Interview with Gina Glover
Founder & Photographer
What motivated you to set up the Photo Co-op?
I wanted a change in career, having graduated in 1967 in Fine Art from Chelsea Arts School. I worked as a teacher in special schools for Maladjusted Children (the terminology of the day) and later I ran a Family Craft workshop as part of Wandsworth Adult Education.
Photography combined my interest in image making and people giving me permission to find out about people’s lives. I began taking pictures for Pavement a local commuter newspaper and wanted to use my photography to support campaigns such as fighting closures of hospitals, childcare, CND among others
What was the first major project you worked on?
It was either a calendar called Views of Wandsworth or an exhibition on childcare provision in Wandsworth commissioned by Caroline Langdridge from Wandsworth Community Council
What was the most important project you worked on and why?
I worked on so many campaigning exhibitions but perhaps the most significant for me was an exhibition made for the Campaign to Save South London Women’s Hospital (now a Tesco supermarket). This work was funded with a grant from the Arts and Recreation committee of the Greater London Council. It consisted of one salary for three women: Sarah Saunders, Corry Bevington and myself.
Part of the application was the production of a tape/slide show with interviews from staff and patients with black and white photographers documenting the working of this hospital, plus a laminated panel exhibition to be used on demonstrations to save this hospital. The documenting of this hospital was a fantastic training for me to become a professional photographer. Obtaining patient’s consent forms, photographing in many sensitive situations such as operating theatres, working with a very committed team of people were many of the skills I learnt and these pictures were the basis of the Photo Co-op picture library (now Photofusion Pictures which has a collection of pictures, including those produced by Format Photographers and Greenpeace UK).
What was so special and different about the Photo Co-Op for you?
I think it was the sharing of my passion for photography with like-minded people. Working with Chris Boot, now Director of The Aperture Foundation, debating ideas and at that time believing that Photography could make difference to people’s lives.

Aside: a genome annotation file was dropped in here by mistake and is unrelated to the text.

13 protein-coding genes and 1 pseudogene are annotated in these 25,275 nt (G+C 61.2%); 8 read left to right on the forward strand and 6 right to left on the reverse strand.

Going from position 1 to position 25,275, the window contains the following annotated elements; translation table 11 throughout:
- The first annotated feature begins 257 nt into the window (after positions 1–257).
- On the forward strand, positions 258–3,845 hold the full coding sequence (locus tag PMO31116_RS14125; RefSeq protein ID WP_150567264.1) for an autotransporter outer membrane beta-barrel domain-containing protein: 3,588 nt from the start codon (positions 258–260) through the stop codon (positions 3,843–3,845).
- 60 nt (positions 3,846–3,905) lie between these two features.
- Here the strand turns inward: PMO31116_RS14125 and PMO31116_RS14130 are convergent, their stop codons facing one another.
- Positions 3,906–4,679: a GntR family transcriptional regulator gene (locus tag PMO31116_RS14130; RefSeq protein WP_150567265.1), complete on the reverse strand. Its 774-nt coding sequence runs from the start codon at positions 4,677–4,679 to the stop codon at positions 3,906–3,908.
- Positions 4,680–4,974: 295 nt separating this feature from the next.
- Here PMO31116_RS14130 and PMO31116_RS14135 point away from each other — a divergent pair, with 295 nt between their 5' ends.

How and why did the Photo Co-Op change into what it is today Photofusion?
Photo Co-op changed into PhotoFusion quite organically. Many of the photographers who joined Photo Co-op who started off as amateurs developed into professional Photographers and went on to study photography, becoming artists and interested in a broader focus for photography. When the GLC was disbanded the London Arts Board and then the Arts Council funded us and which allowed us to became more artistic in focus with a gallery and have an in house education programme. A studio and colour printing facilities was added and we wanted the organisation too run as a non profit business as well as being a grant funded intuition.
What are you up to now?
I’m working on a book called the Metabolic Landscape, Perception, Practice and Energy Transition with my partner Geof Rayner and daughter Jessica Rayner , published by Black Dog Publishing due to come out next month.
The Metabolic Landscape addresses humankind’s search for more powerful sources of energy to sustain its increasingly industrial and urbanising existence. For the majority of us energy is simply what we pay for when we switch on the light or fill up our cars. We notice the rising cost of energy or comment on wind turbines in the landscape. The real costs of energy – the impact of CO2 production on climate and the impact on ecosystems - is something no one wants to think about. To illustrate this in 2013 I have been photographing coalmines in the Arctic and geothermal plants in Iceland, nuclear reactors in France, hydroelectric power in Wales, Photovoltaic ‘sun farms’ in Germany, oil wells and hydraulic fracturing sites in the USA and glacier loss in Greenland.
I am also working on a three light boxes exhibition for the London Deanery, an NHS Health Education Intuition in Russell Square. The first light box is called Standing of the Shoulders of Giants which portrays portraits of 270 past great London health innovators. The second light box, a collage of approx. 100 health campaigns on Public Health and the third is called the Academy of Art and Science, and shows past and present medical art images produced as if they were part of a Royal Academy Summer show.
'Photography combined my interest in image making and people giving me permission to find out about people’s lives.'
Founder & Photographer